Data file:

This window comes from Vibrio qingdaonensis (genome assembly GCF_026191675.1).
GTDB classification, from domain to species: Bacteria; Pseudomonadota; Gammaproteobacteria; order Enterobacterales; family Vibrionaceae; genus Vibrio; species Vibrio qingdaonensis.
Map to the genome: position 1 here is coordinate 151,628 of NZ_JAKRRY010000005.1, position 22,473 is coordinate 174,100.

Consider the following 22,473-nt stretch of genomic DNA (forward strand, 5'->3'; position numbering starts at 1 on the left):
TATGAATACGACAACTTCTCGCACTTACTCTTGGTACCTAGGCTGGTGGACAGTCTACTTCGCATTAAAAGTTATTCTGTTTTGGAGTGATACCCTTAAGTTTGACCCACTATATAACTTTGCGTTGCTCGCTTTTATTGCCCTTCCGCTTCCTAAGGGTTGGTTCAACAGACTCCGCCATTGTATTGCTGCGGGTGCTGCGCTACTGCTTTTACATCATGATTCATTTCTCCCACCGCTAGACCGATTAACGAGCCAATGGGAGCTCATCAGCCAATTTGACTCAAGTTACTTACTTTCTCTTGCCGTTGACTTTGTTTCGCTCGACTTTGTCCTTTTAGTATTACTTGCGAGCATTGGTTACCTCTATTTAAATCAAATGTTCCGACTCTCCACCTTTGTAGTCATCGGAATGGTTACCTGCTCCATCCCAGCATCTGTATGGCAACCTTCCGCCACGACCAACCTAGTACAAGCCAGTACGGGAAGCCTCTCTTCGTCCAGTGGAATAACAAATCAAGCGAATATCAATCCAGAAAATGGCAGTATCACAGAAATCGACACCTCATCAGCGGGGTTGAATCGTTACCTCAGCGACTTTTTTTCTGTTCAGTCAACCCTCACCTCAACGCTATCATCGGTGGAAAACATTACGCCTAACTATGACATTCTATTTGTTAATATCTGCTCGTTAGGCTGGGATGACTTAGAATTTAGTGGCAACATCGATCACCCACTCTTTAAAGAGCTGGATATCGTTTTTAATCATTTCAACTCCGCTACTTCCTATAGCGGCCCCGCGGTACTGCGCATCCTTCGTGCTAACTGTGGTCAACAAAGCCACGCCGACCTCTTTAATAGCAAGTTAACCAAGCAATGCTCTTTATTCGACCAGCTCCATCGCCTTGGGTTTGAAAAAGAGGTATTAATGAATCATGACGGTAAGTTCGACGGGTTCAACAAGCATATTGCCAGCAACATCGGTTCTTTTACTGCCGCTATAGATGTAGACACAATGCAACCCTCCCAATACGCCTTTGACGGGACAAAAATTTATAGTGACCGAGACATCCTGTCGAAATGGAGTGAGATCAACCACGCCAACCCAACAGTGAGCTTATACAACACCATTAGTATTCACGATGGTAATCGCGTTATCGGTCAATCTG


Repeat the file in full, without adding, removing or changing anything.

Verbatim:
This window comes from Vibrio qingdaonensis (genome assembly GCF_026191675.1).
GTDB classification, from domain to species: Bacteria; Pseudomonadota; Gammaproteobacteria; order Enterobacterales; family Vibrionaceae; genus Vibrio; species Vibrio qingdaonensis.
Map to the genome: position 1 here is coordinate 151,628 of NZ_JAKRRY010000005.1, position 22,473 is coordinate 174,100.

Consider the following 22,473-nt stretch of genomic DNA (forward strand, 5'->3'; position numbering starts at 1 on the left):
TATGAATACGACAACTTCTCGCACTTACTCTTGGTACCTAGGCTGGTGGACAGTCTACTTCGCATTAAAAGTTATTCTGTTTTGGAGTGATACCCTTAAGTTTGACCCACTATATAACTTTGCGTTGCTCGCTTTTATTGCCCTTCCGCTTCCTAAGGGTTGGTTCAACAGACTCCGCCATTGTATTGCTGCGGGTGCTGCGCTACTGCTTTTACATCATGATTCATTTCTCCCACCGCTAGACCGATTAACGAGCCAATGGGAGCTCATCAGCCAATTTGACTCAAGTTACTTACTTTCTCTTGCCGTTGACTTTGTTTCGCTCGACTTTGTCCTTTTAGTATTACTTGCGAGCATTGGTTACCTCTATTTAAATCAAATGTTCCGACTCTCCACCTTTGTAGTCATCGGAATGGTTACCTGCTCCATCCCAGCATCTGTATGGCAACCTTCCGCCACGACCAACCTAGTACAAGCCAGTACGGGAAGCCTCTCTTCGTCCAGTGGAATAACAAATCAAGCGAATATCAATCCAGAAAATGGCAGTATCACAGAAATCGACACCTCATCAGCGGGGTTGAATCGTTACCTCAGCGACTTTTTTTCTGTTCAGTCAACCCTCACCTCAACGCTATCATCGGTGGAAAACATTACGCCTAACTATGACATTCTATTTGTTAATATCTGCTCGTTAGGCTGGGATGACTTAGAATTTAGTGGCAACATCGATCACCCACTCTTTAAAGAGCTGGATATCGTTTTTAATCATTTCAACTCCGCTACTTCCTATAGCGGCCCCGCGGTACTGCGCATCCTTCGTGCTAACTGTGGTCAACAAAGCCACGCCGACCTCTTTAATAGCAAGTTAACCAAGCAATGCTCTTTATTCGACCAGCTCCATCGCCTTGGGTTTGAAAAAGAGGTATTAATGAATCATGACGGTAAGTTCGACGGGTTCAACAAGCATATTGCCAGCAACATCGGTTCTTTTACTGCCGCTATAGATGTAGACACAATGCAACCCTCCCAATACGCCTTTGACGGGACAAAAATTTATAGTGACCGAGACATCCTGTCGAAATGGAGTGAGATCAACCACGCCAACCCAACAGTGAGCTTATACAACACCATTAGTATTCACGATGGTAATCGCGTTATCGGTCAATCTG